US20030030838A1 (en) * 2001-08-07 2003-02-13 Juliet Marr Order control system
US20030043401A1 (en) * 2001-08-31 2003-03-06 Abel Donald R. System and method for estimating ink usage of a print job
US20030071726A1 (en) * 2001-10-17 2003-04-17 International Business Machines Corporation Method, system, and program for monitoring a consumable resource used by a system
US20030217201A1 (en) * 2002-05-14 2003-11-20 Ullas Gargi Device settings based on usage history
US20070159647A1 (en) * 2005-12-29 2007-07-12 Carling Richard R Print job cost estimate method and system

Cited By (5)

* Cited by examiner, † Cited by third party
Publication number Priority date Publication date Assignee Title
US20080015944A1 (en) * 2006-04-28 2008-01-17 Brother Kogyo Kabushiki Kaisha System, terminal device and computer program product for ordering consumable supplies
US8824012B1 (en) * 2007-01-03 2014-09-02 Marvell International Ltd. Determining end of print job in a handheld image translation device
US8693039B2 (en) 2012-05-08 2014-04-08 Xerox Corporation Dynamic print media availability system and method providing information for print job
US20150124283A1 (en) * 2013-11-04 2015-05-07 Toshiba Tec Kabushiki Kaisha Information processing apparatus for printing special sheet or special design and method using the same
US9244642B2 (en) * 2013-11-04 2016-01-26 Kabushiki Kaisha Toshiba Information processing apparatus for printing special sheet or special design and method using the same

Also Published As

Publication number Publication date Type
US20030202204A1 (en) 2003-10-30 application

Similar Documents

Publication Publication Date Title
US6333790B1 (en) Printing system wherein printer connected to one computer is managed by another computer over a network
US7065567B1 (en) Production server for automated control of production document management
US7170623B2 (en) Transferring print data between print management apparatuses
US6529692B1 (en) Consumable order-assistance system for computer peripheral device within a single connection environment and method for replenishing consumables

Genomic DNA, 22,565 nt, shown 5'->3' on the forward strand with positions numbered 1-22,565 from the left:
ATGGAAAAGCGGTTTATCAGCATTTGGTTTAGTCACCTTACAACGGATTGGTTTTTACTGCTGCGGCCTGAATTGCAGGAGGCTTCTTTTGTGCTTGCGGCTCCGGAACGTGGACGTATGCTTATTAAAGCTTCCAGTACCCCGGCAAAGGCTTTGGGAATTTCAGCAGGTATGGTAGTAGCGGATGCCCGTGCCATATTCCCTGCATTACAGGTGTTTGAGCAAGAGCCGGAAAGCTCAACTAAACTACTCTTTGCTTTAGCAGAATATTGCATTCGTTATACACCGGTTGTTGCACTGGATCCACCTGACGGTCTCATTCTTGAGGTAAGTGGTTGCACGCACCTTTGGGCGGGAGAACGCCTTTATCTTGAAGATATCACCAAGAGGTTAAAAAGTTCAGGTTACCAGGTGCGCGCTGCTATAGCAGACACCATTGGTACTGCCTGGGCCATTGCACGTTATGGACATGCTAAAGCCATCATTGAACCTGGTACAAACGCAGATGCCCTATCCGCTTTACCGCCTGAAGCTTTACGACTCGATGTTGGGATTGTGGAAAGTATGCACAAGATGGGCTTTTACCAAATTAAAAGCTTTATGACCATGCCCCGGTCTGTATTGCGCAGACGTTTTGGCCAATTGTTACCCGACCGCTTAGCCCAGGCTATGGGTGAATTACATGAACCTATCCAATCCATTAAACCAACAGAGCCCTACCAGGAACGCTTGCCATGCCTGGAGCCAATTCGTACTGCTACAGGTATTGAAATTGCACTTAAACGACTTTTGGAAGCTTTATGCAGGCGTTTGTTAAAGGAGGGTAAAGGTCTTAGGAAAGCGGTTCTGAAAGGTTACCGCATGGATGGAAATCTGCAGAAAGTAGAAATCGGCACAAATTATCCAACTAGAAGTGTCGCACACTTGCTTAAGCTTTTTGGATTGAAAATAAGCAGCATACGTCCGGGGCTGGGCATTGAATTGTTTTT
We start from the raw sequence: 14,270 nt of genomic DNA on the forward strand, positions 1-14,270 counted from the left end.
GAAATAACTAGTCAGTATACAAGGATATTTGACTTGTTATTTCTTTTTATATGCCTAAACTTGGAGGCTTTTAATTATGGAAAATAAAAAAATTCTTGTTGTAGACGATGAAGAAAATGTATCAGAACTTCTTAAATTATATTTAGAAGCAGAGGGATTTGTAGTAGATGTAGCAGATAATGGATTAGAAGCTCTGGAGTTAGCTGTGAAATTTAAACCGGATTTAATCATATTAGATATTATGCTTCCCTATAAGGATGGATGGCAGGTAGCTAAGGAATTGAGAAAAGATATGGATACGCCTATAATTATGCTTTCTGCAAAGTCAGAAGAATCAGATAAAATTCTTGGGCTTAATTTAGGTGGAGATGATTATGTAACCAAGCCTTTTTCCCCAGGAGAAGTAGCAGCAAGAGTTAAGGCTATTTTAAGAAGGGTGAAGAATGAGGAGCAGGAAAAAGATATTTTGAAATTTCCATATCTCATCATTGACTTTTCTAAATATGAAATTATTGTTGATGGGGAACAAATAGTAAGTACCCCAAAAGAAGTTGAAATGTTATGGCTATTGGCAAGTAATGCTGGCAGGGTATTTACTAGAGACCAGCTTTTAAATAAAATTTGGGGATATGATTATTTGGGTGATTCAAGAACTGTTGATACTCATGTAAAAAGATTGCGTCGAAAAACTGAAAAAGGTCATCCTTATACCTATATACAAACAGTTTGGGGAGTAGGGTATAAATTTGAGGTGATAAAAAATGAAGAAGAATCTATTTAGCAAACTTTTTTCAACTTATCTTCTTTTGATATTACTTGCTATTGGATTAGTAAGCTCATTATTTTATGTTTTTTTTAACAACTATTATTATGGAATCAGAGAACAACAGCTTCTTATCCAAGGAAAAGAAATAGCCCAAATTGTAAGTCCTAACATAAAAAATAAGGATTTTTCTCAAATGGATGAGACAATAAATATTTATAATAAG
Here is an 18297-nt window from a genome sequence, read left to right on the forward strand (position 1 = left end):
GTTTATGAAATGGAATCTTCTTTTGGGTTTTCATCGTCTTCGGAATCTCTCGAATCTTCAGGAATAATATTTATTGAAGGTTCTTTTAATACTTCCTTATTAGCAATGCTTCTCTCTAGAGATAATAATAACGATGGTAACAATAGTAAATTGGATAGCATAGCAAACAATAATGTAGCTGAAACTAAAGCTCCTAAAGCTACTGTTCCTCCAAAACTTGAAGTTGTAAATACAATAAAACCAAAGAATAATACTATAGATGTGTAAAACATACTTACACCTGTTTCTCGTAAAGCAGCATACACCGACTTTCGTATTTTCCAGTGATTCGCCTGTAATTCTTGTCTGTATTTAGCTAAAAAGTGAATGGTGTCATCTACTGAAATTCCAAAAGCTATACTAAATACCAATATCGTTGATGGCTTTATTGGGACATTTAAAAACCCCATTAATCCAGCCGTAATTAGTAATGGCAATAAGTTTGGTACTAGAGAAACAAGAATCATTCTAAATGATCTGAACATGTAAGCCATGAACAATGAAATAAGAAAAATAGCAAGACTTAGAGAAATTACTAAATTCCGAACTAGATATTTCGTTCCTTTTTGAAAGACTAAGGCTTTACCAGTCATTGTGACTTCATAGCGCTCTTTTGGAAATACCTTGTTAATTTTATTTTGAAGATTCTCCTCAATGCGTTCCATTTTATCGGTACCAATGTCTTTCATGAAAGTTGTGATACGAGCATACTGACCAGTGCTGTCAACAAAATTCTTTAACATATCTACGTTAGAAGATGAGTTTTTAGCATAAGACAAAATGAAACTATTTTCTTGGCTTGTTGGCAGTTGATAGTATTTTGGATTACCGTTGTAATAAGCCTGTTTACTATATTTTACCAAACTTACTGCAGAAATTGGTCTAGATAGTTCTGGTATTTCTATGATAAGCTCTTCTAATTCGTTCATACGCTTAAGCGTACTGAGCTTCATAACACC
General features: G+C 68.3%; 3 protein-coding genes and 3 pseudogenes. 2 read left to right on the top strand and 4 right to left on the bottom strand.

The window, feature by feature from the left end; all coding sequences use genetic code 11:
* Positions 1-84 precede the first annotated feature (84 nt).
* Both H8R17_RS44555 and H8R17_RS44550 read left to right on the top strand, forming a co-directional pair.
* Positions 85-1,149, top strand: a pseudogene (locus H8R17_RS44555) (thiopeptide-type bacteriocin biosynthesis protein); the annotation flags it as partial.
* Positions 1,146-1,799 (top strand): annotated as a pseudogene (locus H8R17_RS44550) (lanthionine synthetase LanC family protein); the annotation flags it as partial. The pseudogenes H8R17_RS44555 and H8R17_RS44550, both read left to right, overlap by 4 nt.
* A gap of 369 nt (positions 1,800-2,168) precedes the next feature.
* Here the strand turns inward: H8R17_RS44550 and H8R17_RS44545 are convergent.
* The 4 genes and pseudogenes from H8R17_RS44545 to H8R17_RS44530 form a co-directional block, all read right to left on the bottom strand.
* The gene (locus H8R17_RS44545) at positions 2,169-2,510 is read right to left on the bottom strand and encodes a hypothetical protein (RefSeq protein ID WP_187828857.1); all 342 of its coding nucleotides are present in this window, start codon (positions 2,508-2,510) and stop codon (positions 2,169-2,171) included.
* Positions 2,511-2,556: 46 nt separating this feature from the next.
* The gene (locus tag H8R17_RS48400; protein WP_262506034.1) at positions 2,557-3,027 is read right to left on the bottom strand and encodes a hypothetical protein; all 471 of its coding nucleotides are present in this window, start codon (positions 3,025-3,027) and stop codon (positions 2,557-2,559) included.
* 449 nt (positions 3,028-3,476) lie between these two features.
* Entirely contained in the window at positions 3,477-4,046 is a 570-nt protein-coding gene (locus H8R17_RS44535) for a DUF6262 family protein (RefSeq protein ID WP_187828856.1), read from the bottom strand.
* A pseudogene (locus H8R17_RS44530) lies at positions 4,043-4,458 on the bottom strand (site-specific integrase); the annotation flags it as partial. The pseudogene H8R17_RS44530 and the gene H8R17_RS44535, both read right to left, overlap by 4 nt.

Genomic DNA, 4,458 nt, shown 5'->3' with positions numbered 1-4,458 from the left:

US7230730B2 (en) Selective printing after consumable exhaustion
US5659845A (en) Accounting system for use with document processing system
US20030098993A1 (en) Printing system and print control method
US7124097B2 (en) Method and system for ordering a consumable for a device
US6981015B1 (en) Internet print managing system and method with print services statistical analysis
US20040179230A1 (en) Distributed printing system, method, program, printer and printer management server
US6567622B2 (en) Image forming devices and image forming methods
US20020055883A1 (en) Collecting method by information processor, and ordering method or sale method
US20020191039A1 (en) Ink consumption amount-calculating method and device, ink jet printer incorporating the device, printing cost-calculating system, and coloring material supply management system
EP0529808A2 (en) Print manager system for electronic job printing
US7280258B2 (en) Logo data generating system, logo data generating method, and data storage medium
US20070177191A1 (en) Dynamic offer generation based on print shop machine load
US7242490B1 (en) Internet print managing system and method with print job distribution
US6801333B1 (en) Automated system for comparing a job quote for a print job with production data for an actual print job
US7313602B2 (en) Server, management system, and management control method
US6729360B2 (en) Ink cartridge refilling station
US4839829A (en) Automated printing control system
US20060039707A1 (en) Image forming system and image forming apparatus
US5956698A (en) Information broker for printing system
US20020049839A1 (en) System, method, apparatus and program for collecting and providing information
US20020165833A1 (en) Printing cost-calculating method and apparatus, printer driver, printing apparatus, printing system, printing cost-calculating system and printed matter-issuing system

Legal Events

Date Code Title Description
AS Assignment

Owner name: HEWLETT-PACKARD COMPANY, COLORADO

Free format text: ASSIGNMENT OF ASSIGNORS INTEREST;ASSIGNORS:TERRILL, JODY L.;SESEK, ROBERT;BECKMAN, ORHAN E.;AND OTHERS;REEL/FRAME:013013/0628;SIGNING DATES FROM 20020411 TO 20020423

AS Assignment

Owner name: HEWLETT-PACKARD DEVELOPMENT COMPANY, L.P., COLORAD

Free format text: ASSIGNMENT OF ASSIGNORS INTEREST;ASSIGNOR:HEWLETT-PACKARD COMPANY;REEL/FRAME:013776/0928

Effective date: 20030131

Owner name: HEWLETT-PACKARD DEVELOPMENT COMPANY, L.P.,COLORADO

Free format text: ASSIGNMENT OF ASSIGNORS INTEREST;ASSIGNOR:HEWLETT-PACKARD COMPANY;REEL/FRAME:013776/0928

Effective date: 20030131

CC Certificate of correction
FPAY Fee payment

Year of fee payment: 4

REMI Maintenance fee reminder mailed
LAPS Lapse for failure to pay maintenance fees
FP Expired due to failure to pay maintenance fee

Effective date: 20161014